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MLA Citation Guide (MLA 9th Edition): When Information Is Missing

This guide will help you learn how to cite correctly in MLA style.

No Author

If no author or creator is provided, start the citation with the title/name of the item you are citing instead.

Note: an author/creator won't necessarily be a person's name. It may be an organization or corporation, for example the American Medical Association, or a username on a site such a YouTube.


If and only if an item is signed as being created by Anonymous, use "Anonymous" where you'd normally put the author's name.

Alphabetical Order in Works Cited List

When putting works in alphabetical order, ignore initial articles such as "the", "a", or "an". For example the title The Best of Canada would be alphabetized as if it started with the word Best instead of the word The.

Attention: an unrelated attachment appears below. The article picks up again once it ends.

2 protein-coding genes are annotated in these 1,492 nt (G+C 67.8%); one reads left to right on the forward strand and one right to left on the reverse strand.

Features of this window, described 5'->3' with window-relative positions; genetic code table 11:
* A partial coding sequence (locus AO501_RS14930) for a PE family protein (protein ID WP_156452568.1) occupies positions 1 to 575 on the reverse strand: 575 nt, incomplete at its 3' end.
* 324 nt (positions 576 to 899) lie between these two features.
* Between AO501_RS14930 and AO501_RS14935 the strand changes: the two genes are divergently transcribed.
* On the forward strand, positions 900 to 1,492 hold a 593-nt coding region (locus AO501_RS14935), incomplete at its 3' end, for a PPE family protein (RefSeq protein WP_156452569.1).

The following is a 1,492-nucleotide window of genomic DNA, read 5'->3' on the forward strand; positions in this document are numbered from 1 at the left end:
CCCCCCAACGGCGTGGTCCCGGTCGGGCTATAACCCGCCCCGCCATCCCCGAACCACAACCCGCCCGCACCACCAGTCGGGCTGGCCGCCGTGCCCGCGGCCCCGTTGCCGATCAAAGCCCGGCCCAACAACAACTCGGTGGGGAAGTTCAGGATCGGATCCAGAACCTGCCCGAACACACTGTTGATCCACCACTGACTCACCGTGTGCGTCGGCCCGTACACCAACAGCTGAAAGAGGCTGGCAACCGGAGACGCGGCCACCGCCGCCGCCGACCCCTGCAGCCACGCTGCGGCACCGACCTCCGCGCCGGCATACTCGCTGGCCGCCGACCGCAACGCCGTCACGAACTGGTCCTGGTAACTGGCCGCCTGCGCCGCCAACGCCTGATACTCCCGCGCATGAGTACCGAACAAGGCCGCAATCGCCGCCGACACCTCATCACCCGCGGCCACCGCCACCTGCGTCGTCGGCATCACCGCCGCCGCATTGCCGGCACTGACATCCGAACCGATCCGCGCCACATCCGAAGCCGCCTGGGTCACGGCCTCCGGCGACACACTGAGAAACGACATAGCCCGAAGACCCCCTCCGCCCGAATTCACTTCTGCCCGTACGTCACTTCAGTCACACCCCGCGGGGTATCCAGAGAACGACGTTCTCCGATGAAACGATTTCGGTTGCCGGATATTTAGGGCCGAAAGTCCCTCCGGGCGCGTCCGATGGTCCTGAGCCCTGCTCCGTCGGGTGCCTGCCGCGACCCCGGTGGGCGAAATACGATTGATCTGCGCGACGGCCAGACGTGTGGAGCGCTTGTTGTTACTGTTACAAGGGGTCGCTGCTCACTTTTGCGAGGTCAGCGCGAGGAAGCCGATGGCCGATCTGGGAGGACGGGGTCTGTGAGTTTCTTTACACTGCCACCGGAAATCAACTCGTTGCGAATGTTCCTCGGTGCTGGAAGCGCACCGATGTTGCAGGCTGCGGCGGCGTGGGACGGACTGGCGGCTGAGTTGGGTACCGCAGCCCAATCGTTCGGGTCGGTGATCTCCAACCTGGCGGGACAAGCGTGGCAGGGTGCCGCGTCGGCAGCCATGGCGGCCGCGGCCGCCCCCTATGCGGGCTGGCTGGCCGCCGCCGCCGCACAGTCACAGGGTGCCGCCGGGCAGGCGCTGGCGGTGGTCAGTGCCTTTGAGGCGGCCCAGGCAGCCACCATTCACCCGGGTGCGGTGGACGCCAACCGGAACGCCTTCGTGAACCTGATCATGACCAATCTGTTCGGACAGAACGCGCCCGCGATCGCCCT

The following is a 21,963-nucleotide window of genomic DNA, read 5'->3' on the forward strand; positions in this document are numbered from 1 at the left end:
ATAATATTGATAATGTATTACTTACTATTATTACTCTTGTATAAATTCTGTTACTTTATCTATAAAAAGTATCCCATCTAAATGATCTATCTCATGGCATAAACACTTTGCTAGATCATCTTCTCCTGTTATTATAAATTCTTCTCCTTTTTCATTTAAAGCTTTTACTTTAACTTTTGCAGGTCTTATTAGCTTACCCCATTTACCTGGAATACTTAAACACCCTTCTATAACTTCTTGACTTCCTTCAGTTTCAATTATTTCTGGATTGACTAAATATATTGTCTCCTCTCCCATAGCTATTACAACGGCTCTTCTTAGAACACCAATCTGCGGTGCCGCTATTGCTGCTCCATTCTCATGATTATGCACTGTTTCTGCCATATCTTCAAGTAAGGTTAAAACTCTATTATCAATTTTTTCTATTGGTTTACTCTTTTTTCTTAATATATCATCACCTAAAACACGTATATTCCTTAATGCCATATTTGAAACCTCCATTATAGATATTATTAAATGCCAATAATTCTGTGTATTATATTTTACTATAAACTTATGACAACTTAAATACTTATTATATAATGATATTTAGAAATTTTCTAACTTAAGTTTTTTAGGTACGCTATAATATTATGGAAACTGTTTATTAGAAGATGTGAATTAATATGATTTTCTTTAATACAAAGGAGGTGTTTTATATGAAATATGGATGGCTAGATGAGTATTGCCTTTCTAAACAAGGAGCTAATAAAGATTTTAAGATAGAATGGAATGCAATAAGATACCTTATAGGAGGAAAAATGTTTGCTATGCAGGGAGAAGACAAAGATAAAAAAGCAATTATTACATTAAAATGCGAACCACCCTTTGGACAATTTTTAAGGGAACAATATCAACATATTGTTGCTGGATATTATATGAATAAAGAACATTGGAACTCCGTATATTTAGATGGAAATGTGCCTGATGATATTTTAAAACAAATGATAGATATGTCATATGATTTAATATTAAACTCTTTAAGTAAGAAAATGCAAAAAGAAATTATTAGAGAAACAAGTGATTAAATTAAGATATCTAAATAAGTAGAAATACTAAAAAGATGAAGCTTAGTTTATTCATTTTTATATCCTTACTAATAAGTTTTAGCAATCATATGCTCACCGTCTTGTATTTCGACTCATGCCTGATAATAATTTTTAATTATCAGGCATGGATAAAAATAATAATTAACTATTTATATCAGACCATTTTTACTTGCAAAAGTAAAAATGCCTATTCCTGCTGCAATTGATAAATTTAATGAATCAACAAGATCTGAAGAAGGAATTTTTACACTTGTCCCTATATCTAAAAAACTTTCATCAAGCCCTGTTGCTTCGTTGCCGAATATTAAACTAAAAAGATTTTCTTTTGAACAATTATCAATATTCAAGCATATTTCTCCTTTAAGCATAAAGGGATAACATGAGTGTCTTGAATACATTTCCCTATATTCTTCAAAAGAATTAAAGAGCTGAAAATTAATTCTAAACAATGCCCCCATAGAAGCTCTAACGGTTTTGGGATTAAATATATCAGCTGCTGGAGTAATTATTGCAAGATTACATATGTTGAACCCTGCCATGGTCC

If the title begins with a number, alphabetize it as if the number was spelled out. For example the title 5 Ways to Succeed in Business would be alphabetized under F as if it had started with the word Five .

No Date

If no date is provided, skip that information. It's recommended that you add the date you accessed the work at the end of the citation. Access date is given by putting the word "Accessed" followed by the Day Month (Shortened) Year the work was accessed/viewed. For example Accessed 20 Aug 2016.

No Page Numbers

Page numbers may not be provided for some items, such as online materials. If this is the case leave the page numbers out of the citation.

No Database Name

If you find an article using the library databases, make sure to look for the database name on the article's record. This can be in different places, depending on the database that you are using. You can also look for sample citations, which will often tell you the database name.

Please note: Ebsco and Infotrac are not databases, but database providers. Look for names such as Academic Search Ultimate, Academic OneFile, MasterFILE Premier, etc.